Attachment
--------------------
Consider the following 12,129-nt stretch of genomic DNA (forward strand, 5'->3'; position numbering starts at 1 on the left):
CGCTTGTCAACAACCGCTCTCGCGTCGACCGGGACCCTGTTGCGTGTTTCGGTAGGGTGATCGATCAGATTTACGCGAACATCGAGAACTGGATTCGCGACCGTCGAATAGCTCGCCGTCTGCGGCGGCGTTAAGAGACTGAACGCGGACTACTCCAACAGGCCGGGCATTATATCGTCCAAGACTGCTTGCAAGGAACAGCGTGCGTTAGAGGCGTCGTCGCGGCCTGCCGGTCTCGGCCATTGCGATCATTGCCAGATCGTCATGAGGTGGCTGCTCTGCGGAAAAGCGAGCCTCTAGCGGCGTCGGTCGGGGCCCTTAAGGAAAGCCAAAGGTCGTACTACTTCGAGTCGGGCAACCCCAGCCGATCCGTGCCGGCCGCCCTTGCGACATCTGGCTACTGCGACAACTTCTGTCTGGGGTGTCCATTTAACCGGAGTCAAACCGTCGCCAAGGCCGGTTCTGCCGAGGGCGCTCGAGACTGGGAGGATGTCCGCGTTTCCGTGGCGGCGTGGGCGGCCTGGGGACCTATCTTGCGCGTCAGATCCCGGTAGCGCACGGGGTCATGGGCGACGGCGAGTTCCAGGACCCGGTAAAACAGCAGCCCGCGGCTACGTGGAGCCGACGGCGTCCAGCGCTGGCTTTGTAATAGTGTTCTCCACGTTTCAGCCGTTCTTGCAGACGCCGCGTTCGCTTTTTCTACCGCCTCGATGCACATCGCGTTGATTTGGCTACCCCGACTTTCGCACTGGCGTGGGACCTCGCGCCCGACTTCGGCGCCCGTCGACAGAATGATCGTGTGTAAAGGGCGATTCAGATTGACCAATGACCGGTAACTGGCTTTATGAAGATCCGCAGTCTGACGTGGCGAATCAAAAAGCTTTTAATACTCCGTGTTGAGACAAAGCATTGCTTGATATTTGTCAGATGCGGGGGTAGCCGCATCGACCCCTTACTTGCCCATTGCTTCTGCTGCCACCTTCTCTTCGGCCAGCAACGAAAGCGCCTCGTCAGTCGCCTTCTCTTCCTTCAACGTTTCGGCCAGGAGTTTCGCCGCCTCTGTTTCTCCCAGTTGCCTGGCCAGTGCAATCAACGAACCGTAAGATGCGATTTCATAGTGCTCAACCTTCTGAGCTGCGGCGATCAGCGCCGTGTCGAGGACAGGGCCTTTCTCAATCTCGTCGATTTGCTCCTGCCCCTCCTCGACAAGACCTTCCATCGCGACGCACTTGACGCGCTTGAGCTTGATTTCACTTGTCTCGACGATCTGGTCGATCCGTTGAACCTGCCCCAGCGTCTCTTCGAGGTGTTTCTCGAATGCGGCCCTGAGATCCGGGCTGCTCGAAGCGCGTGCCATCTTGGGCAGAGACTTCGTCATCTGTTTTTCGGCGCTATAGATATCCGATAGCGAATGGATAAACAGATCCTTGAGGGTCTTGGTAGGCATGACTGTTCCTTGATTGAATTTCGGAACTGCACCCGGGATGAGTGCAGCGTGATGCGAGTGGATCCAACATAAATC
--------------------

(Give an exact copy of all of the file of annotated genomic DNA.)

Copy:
Consider the following 12,129-nt stretch of genomic DNA (forward strand, 5'->3'; position numbering starts at 1 on the left):
CGCTTGTCAACAACCGCTCTCGCGTCGACCGGGACCCTGTTGCGTGTTTCGGTAGGGTGATCGATCAGATTTACGCGAACATCGAGAACTGGATTCGCGACCGTCGAATAGCTCGCCGTCTGCGGCGGCGTTAAGAGACTGAACGCGGACTACTCCAACAGGCCGGGCATTATATCGTCCAAGACTGCTTGCAAGGAACAGCGTGCGTTAGAGGCGTCGTCGCGGCCTGCCGGTCTCGGCCATTGCGATCATTGCCAGATCGTCATGAGGTGGCTGCTCTGCGGAAAAGCGAGCCTCTAGCGGCGTCGGTCGGGGCCCTTAAGGAAAGCCAAAGGTCGTACTACTTCGAGTCGGGCAACCCCAGCCGATCCGTGCCGGCCGCCCTTGCGACATCTGGCTACTGCGACAACTTCTGTCTGGGGTGTCCATTTAACCGGAGTCAAACCGTCGCCAAGGCCGGTTCTGCCGAGGGCGCTCGAGACTGGGAGGATGTCCGCGTTTCCGTGGCGGCGTGGGCGGCCTGGGGACCTATCTTGCGCGTCAGATCCCGGTAGCGCACGGGGTCATGGGCGACGGCGAGTTCCAGGACCCGGTAAAACAGCAGCCCGCGGCTACGTGGAGCCGACGGCGTCCAGCGCTGGCTTTGTAATAGTGTTCTCCACGTTTCAGCCGTTCTTGCAGACGCCGCGTTCGCTTTTTCTACCGCCTCGATGCACATCGCGTTGATTTGGCTACCCCGACTTTCGCACTGGCGTGGGACCTCGCGCCCGACTTCGGCGCCCGTCGACAGAATGATCGTGTGTAAAGGGCGATTCAGATTGACCAATGACCGGTAACTGGCTTTATGAAGATCCGCAGTCTGACGTGGCGAATCAAAAAGCTTTTAATACTCCGTGTTGAGACAAAGCATTGCTTGATATTTGTCAGATGCGGGGGTAGCCGCATCGACCCCTTACTTGCCCATTGCTTCTGCTGCCACCTTCTCTTCGGCCAGCAACGAAAGCGCCTCGTCAGTCGCCTTCTCTTCCTTCAACGTTTCGGCCAGGAGTTTCGCCGCCTCTGTTTCTCCCAGTTGCCTGGCCAGTGCAATCAACGAACCGTAAGATGCGATTTCATAGTGCTCAACCTTCTGAGCTGCGGCGATCAGCGCCGTGTCGAGGACAGGGCCTTTCTCAATCTCGTCGATTTGCTCCTGCCCCTCCTCGACAAGACCTTCCATCGCGACGCACTTGACGCGCTTGAGCTTGATTTCACTTGTCTCGACGATCTGGTCGATCCGTTGAACCTGCCCCAGCGTCTCTTCGAGGTGTTTCTCGAATGCGGCCCTGAGATCCGGGCTGCTCGAAGCGCGTGCCATCTTGGGCAGAGACTTCGTCATCTGTTTTTCGGCGCTATAGATATCCGATAGCGAATGGATAAACAGATCCTTGAGGGTCTTGGTAGGCATGACTGTTCCTTGATTGAATTTCGGAACTGCACCCGGGATGAGTGCAGCGTGATGCGAGTGGATCCAACATAAATC